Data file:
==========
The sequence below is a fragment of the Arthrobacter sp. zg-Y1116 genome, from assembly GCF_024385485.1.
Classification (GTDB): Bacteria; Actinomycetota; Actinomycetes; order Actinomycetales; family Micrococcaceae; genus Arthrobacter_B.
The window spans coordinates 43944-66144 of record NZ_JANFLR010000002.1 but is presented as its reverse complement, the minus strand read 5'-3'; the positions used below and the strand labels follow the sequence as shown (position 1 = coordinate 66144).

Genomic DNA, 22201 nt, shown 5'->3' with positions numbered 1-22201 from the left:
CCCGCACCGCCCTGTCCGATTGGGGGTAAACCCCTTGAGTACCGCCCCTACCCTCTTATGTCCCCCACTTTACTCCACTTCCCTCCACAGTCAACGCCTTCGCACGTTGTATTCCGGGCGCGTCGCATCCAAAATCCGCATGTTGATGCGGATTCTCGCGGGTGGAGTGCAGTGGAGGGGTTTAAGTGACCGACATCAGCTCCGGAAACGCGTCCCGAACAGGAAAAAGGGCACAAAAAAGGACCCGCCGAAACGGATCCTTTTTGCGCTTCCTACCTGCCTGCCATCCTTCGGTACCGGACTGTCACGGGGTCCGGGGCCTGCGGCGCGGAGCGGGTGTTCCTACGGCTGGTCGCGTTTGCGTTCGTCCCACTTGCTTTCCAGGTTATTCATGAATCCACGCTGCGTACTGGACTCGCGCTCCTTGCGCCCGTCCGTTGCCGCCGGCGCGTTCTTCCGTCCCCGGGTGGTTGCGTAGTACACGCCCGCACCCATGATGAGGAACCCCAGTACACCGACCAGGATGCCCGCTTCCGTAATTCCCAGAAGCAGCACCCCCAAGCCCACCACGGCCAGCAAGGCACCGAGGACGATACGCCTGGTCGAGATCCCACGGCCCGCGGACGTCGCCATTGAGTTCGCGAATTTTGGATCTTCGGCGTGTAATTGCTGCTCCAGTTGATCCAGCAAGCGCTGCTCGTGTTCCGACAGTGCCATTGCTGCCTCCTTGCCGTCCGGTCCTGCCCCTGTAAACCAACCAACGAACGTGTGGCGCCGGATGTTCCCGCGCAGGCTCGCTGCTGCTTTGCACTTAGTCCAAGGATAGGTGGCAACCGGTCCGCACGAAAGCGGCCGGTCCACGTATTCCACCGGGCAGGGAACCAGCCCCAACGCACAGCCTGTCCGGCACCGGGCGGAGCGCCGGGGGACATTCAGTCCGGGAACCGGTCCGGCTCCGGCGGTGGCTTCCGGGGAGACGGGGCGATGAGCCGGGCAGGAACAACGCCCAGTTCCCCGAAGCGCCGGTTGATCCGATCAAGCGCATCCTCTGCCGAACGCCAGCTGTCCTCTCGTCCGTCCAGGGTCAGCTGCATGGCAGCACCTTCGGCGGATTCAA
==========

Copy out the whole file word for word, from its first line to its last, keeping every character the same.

The sequence below is a fragment of the Arthrobacter sp. zg-Y1116 genome, from assembly GCF_024385485.1.
Classification (GTDB): Bacteria; Actinomycetota; Actinomycetes; order Actinomycetales; family Micrococcaceae; genus Arthrobacter_B.
The window spans coordinates 43944-66144 of record NZ_JANFLR010000002.1 but is presented as its reverse complement, the minus strand read 5'-3'; the positions used below and the strand labels follow the sequence as shown (position 1 = coordinate 66144).

Genomic DNA, 22201 nt, shown 5'->3' with positions numbered 1-22201 from the left:
CCCGCACCGCCCTGTCCGATTGGGGGTAAACCCCTTGAGTACCGCCCCTACCCTCTTATGTCCCCCACTTTACTCCACTTCCCTCCACAGTCAACGCCTTCGCACGTTGTATTCCGGGCGCGTCGCATCCAAAATCCGCATGTTGATGCGGATTCTCGCGGGTGGAGTGCAGTGGAGGGGTTTAAGTGACCGACATCAGCTCCGGAAACGCGTCCCGAACAGGAAAAAGGGCACAAAAAAGGACCCGCCGAAACGGATCCTTTTTGCGCTTCCTACCTGCCTGCCATCCTTCGGTACCGGACTGTCACGGGGTCCGGGGCCTGCGGCGCGGAGCGGGTGTTCCTACGGCTGGTCGCGTTTGCGTTCGTCCCACTTGCTTTCCAGGTTATTCATGAATCCACGCTGCGTACTGGACTCGCGCTCCTTGCGCCCGTCCGTTGCCGCCGGCGCGTTCTTCCGTCCCCGGGTGGTTGCGTAGTACACGCCCGCACCCATGATGAGGAACCCCAGTACACCGACCAGGATGCCCGCTTCCGTAATTCCCAGAAGCAGCACCCCCAAGCCCACCACGGCCAGCAAGGCACCGAGGACGATACGCCTGGTCGAGATCCCACGGCCCGCGGACGTCGCCATTGAGTTCGCGAATTTTGGATCTTCGGCGTGTAATTGCTGCTCCAGTTGATCCAGCAAGCGCTGCTCGTGTTCCGACAGTGCCATTGCTGCCTCCTTGCCGTCCGGTCCTGCCCCTGTAAACCAACCAACGAACGTGTGGCGCCGGATGTTCCCGCGCAGGCTCGCTGCTGCTTTGCACTTAGTCCAAGGATAGGTGGCAACCGGTCCGCACGAAAGCGGCCGGTCCACGTATTCCACCGGGCAGGGAACCAGCCCCAACGCACAGCCTGTCCGGCACCGGGCGGAGCGCCGGGGGACATTCAGTCCGGGAACCGGTCCGGCTCCGGCGGTGGCTTCCGGGGAGACGGGGCGATGAGCCGGGCAGGAACAACGCCCAGTTCCCCGAAGCGCCGGTTGATCCGATCAAGCGCATCCTCTGCCGAACGCCAGCTGTCCTCTCGTCCGTCCAGGGTCAGCTGCATGGCAGCACCTTCGGCGGATTCAA